The Best Healthcare System? Depends Who You Are

Sep 5, 2010   //   Healthcare

Co-Host Joe Kernen (CNBC’s Squawk Box) had the unfortunate experience of requiring emergency surgery for appendicitis.  Upon his recovery and return to the show, he used his experience as evidence that America has best healthcare system.  He has been a vocal opponent to the Health Reform Legislation, referring to it as ‘Obamacare’ and used his personal experience to support his position.  During this past year I spent many months staying in my wife’s hospital room as she underwent numerous difficult treatments to bring her leukemia into remission.  We both heard about cases in that microcosm of healthcare involving the very real loss of life in this country due to lack of access to essential care.  And with Mary being uninsurable under current health insurance practice, we also lived with the uncertainty as to whether she might be declined a second transplant should treatment succeed in putting her into remission.  The protests in Washington, that were being covered on television, were so hate filled regarding the nature of placards/language/violence (threats to elected officials and their families, bricks being thrown through windows), actions that clearly went beyond any reasonable objection to the legislation, led my wife to turn off the TV as she said she needed to remain positive as she fought for her life.  It was in light of this personal experience I issued the following comment to the show.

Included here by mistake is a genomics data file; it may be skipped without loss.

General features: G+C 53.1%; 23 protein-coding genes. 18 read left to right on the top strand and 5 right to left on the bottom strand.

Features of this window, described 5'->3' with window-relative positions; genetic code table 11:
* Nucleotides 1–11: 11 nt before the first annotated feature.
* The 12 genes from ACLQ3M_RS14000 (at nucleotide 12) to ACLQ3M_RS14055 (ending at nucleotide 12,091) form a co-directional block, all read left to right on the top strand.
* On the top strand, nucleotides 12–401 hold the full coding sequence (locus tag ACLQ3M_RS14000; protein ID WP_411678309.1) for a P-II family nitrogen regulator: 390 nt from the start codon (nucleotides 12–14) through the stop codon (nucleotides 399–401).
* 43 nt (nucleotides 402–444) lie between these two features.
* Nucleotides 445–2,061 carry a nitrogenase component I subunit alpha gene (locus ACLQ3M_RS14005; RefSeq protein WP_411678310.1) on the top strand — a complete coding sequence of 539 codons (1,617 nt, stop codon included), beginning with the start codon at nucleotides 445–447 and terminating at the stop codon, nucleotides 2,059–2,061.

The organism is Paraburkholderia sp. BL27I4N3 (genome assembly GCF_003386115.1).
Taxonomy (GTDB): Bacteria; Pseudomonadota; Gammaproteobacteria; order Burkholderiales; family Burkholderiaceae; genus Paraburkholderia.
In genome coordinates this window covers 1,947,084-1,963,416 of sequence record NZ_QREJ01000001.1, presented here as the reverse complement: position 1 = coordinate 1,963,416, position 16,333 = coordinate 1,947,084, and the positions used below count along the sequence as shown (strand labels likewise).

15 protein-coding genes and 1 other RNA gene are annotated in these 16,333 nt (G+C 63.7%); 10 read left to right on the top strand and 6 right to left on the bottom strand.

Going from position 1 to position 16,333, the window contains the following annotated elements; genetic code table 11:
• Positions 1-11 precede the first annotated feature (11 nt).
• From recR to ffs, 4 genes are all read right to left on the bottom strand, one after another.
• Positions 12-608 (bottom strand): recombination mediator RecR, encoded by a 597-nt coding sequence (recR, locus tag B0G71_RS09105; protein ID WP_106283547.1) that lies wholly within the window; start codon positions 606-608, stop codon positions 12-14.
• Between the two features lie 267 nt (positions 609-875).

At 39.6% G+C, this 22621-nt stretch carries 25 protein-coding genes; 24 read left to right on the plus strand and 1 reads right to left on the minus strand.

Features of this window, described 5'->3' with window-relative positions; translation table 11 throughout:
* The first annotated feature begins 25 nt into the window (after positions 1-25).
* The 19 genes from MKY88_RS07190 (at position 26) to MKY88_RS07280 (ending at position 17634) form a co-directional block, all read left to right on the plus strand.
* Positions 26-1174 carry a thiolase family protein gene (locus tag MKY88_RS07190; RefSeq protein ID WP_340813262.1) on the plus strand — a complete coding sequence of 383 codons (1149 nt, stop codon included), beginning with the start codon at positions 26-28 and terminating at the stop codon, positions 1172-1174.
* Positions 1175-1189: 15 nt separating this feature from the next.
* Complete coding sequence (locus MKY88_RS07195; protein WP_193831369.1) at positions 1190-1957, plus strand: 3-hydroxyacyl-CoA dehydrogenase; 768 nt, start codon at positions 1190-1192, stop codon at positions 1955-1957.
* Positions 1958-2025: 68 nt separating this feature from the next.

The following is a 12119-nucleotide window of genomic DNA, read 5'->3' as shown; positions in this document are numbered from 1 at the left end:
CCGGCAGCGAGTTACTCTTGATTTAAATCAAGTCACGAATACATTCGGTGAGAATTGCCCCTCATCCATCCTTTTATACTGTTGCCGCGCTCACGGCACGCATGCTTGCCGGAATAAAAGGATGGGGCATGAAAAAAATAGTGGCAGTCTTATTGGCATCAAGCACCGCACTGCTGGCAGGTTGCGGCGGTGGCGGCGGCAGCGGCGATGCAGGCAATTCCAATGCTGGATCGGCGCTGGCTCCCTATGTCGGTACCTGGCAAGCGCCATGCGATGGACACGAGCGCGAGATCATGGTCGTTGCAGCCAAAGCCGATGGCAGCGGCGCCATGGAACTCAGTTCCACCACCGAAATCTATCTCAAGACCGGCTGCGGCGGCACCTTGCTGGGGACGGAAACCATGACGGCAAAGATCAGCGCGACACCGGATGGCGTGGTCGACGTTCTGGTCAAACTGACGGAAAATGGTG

August 11, 2010

Yes, Joe was in and out with great care; and the system is pulling a rabbit out of the hat with my wife regarding an opportunity to beat an aggressive leukemia as she reports to transplant today.  But we can afford a great insurance policy, as I’m sure Joe has as well.  However, during my stays in the hospital this year with my wife, staff relayed to us the other side:  the young man whose insurance declined a transplant with the institution requiring a quarter of a million in the account – he tried fundraising but eventually lost his life; the individual who was declining his dinner trays to save on benefits – my wife unable to eat her dinner wanted to donate her tray only to be told ‘he’s no longer with us’.  We heard, within that microcosm of healthcare, the statistics that show 45,000 American citizens each year are dying (more than auto accidents and homicides combined) because of lack of access to essential care.  I saw the look of anguish on the faces of families I got to know who had lost a loved one, and that awful feeling was haunting me as well.  I can not turn my back on the less fortunate of our society and we need solutions.  And with no effort under a Republican controlled presidency and Congress to address the healthcare issue, with the final bill not containing the ‘public option’ or the buy-in to Medicare down to age 55, with it containing the top three Republican priorities (per John Boehner) of an exchange, ability to buy across state lines, and the option for the states to opt out, and with a mandate that was actually proposed in the past by Republicans…to say that we needed to scrap the entire bill and start with a clean piece of paper was disingenuous politics – there is no interest as shown by both action and word to address the plight of the less fortunate in our society.  The bill is imperfect, but at least it is a step forward.

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